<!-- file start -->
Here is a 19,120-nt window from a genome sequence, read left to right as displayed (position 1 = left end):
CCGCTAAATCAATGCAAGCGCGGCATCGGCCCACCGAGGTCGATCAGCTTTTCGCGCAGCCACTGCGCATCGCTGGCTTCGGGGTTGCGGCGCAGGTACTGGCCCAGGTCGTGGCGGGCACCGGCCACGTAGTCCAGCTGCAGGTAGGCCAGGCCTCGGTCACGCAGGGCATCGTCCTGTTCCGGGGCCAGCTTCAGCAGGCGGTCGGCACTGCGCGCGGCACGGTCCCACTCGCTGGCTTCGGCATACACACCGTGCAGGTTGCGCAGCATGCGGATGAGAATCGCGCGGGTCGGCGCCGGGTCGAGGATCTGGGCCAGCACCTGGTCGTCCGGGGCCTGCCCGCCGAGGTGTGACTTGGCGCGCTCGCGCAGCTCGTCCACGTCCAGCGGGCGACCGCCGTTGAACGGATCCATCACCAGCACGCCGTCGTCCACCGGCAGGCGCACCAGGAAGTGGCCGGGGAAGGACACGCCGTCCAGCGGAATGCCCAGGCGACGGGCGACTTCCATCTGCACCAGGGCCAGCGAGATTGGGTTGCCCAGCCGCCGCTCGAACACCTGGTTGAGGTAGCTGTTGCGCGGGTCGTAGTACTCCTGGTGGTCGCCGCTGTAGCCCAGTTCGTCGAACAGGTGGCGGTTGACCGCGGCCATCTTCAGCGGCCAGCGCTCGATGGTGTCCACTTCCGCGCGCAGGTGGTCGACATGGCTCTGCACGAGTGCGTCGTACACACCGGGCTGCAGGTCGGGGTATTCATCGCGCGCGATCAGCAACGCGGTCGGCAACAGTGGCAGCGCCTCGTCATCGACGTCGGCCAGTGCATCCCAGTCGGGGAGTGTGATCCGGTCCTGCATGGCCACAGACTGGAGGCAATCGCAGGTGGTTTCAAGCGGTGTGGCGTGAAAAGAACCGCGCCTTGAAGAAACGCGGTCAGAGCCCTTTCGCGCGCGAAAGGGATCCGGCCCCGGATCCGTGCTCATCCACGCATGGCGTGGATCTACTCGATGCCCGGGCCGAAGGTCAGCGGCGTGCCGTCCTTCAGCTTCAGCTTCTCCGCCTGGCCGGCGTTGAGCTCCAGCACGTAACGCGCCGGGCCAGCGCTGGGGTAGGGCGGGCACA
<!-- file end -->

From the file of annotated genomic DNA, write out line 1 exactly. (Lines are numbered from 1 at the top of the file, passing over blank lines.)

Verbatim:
Here is a 19,120-nt window from a genome sequence, read left to right as displayed (position 1 = left end):